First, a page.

To win a pennant in the National League it seems a certain type of manager is required. He must be strong, quiet and patient. Some years he is named Walter Alston, others Red Schoendienst, Gil Hodges, Sparky Anderson, Johnny Keane or Danny Murtaugh.
So how docs Bill Virdon fit in as the new manager of the world champion Pittsburgh Pirates? "There will be a difference between Murtaugh and Virdon," says Pitcher Steve Blass. " Murtaugh was a man with a sense of humor. I remember the first time I ever pitched for him and he gave me the ball and said, 'Steve, go out there and pitch three innings or four hours, whichever comes first.' Another time I was pitching in spring training and was wild as could be. Danny came to the mound and asked me what was the matter. I told him I just couldn't seem to find the plate. 'Rather remarkable,' he said. 'It's been in the same damned place for 78 years.' "
Nobody can judge what kind of humor Bill Virdon possesses until the Pirates go through their first losing streak, which may be never. If there is a problem, it could be the pitching. The biggest Pirate winner was Dock Ellis, the famed bed-measurer, with a record of 19-9. But Ellis finished the season with a sore elbow and a shaky record of 5-6 following the All-Star break. Blass was 15-8, Bob Moose 11-7, Luke Walker 10-8 and Nelson Briles 8-4, not bad but not overpowering. The relievers are better. Young Bruce Kison won plaudits for his relief performance in the Series, but still ranks behind Dave Giusti. Over the last two years Giusti has saved 56 games and won 14 others and that totals 70. He also worked four games in the playoffs against San Francisco in addition to three against the Orioles. His ERA for those was 0.00.
Roberto Clemente needs only 118 hits to reach 3,000. And there are all those other hitters: Manny Sanguillen, Richie Hebner, Dave Cash, Al Oliver, Bob Robertson, Gene Clines, Willie Stargell. Stargell had an operation on his knee after last season and Pittsburgh needs a healthy Willie.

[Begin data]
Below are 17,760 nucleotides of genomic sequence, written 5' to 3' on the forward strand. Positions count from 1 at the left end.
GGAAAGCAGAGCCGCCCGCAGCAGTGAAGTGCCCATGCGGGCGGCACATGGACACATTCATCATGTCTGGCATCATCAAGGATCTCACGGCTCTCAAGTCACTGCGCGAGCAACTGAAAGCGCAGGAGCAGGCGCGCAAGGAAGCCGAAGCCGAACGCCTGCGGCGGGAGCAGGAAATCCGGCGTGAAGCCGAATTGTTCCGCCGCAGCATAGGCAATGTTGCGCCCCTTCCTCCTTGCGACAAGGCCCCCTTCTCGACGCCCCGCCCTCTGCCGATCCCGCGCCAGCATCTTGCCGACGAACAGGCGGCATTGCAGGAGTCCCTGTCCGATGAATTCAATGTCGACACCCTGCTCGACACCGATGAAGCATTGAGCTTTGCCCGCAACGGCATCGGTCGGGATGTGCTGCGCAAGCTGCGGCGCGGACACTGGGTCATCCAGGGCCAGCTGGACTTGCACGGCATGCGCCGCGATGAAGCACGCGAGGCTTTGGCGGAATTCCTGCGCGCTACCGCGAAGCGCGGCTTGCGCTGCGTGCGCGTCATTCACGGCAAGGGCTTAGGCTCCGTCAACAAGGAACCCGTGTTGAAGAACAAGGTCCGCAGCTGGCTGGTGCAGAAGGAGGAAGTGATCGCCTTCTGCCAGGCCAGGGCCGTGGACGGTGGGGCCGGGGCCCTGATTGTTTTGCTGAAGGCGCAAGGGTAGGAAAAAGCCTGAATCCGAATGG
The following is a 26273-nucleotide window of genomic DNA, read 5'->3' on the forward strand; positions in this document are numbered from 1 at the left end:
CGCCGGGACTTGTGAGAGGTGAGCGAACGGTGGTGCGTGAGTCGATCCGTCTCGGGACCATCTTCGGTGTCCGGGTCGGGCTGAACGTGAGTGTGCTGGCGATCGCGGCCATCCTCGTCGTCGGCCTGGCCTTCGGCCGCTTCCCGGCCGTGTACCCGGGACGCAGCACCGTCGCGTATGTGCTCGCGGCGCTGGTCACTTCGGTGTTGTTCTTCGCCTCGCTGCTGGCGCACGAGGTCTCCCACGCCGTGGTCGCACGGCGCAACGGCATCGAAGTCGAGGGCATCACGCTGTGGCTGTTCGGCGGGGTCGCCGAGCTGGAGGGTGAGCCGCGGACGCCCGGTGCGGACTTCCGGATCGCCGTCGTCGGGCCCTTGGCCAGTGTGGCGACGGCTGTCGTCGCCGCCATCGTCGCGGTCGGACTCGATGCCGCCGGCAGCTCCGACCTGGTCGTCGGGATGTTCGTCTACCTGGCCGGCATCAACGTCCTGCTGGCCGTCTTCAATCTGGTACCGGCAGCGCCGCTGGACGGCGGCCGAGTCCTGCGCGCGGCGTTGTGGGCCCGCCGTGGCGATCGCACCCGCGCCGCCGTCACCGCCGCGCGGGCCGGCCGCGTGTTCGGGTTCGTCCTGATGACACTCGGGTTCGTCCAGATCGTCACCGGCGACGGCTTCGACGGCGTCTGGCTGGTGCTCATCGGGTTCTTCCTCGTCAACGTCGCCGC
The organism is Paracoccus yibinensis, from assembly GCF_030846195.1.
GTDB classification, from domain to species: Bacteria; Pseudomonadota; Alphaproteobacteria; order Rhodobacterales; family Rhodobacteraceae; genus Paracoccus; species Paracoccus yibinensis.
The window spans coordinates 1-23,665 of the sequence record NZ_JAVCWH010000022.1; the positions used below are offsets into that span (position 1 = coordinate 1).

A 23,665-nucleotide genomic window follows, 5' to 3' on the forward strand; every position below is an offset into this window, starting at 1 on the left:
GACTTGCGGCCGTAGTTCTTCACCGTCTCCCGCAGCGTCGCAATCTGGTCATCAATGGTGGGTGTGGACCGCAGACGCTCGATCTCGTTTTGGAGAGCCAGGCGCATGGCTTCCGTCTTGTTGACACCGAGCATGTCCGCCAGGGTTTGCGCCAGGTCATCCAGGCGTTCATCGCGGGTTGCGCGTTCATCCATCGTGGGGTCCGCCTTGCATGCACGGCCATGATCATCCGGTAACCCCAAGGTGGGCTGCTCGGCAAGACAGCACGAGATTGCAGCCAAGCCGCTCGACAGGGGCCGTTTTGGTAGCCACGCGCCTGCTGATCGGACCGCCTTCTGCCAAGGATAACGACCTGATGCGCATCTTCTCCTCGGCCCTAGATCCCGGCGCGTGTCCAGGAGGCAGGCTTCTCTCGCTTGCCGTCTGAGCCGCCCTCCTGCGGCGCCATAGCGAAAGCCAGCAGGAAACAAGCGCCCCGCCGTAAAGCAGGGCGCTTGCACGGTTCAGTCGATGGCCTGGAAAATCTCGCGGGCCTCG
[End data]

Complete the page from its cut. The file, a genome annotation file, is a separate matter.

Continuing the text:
While the Pirates can dwell on then accomplishments of last year, the Chicago Cubs begin with their usual hangover. Dissension was rampant in the clubhouse, and near the end of the season Owner Phil Wrigley placed ads in the papers in support of Durocher. Time and excuses are running out on the Cubs. They are aging but, should certain things fall into place, they could win the division. Durocher's future could be determined during the first two weeks when the Cubs meet Pittsburgh six times one-third of the seasonal total. A good showing in these games would bring Chicago to life; a bad one will put Leo's head on the block.
Much of the hope for a successful season lies in the knees of Randy Hundley, "He's not only our catcher," says Reliever Phil Regan, "he's our leader." From 1966 to '69 Hundley averaged 153 games a season but since then has only 82 games of work. Both of Hundley's knees have undergone surgery. "Purely as a wild guess," says the team doctor, Jacob Suker, "Randy may be able to catch 100 and some odd games."
The major off-season maneuvers for the Cubs centered around building an outfield that could cope with the artificial surfaces in the league. Rick Monday came from Oakland and Jose Cardenal from Milwaukee and they will play center and right fields. Monday has now completed his military obligation and that should help him. Over the last five years he has averaged only 124 games a season. Harnessing Jose Cardenal has not been easy. If Durocher can draw the best from him, Chicago will have a very fast base runner with adequate power plus a hitter who can deliver runs.
With a splendid opportunity to win in 1971, Chicago folded in August, and Durocher was criticized for not using his bullpen correctly. But his hitters were really to blame and the starters had to struggle. Ferguson Jenkins won 24 games and the Cy Young Award while Milt Pap-pas (17-14) had his winningest season. The failure of the team to hit hurt Bill Hands (12-18) more than any other pitcher. From the end of June to the middle of September, Hands was cuffed. He won only one game and lost 10, and during the losses the Cubs scored only 14 runs. The fourth starter is Burt Hooton, the team's No. 1 draft choice last June who has only 21 innings of big league experience. The last word on the Cubbies, of course, must come from Ernie Banks, now a coach. "Something old, something new, the Cubs will do in '72," said Ernie.
Montreal's goal last year was lo play .500 ball. It missed by 10 wins but even so the Expos were fifth for the first time after consecutive last-place finishes. "We did finish ahead of the Phillies," Manager Gene Mauch says, "but I really don't know if we moved ahead of them or if they slipped behind us."
The team's lineup will be basically the same with Rusty Staub (19 HRs, 97 RBIs .311) the big man in the attack along with Bob Bailey (14, 83, .251).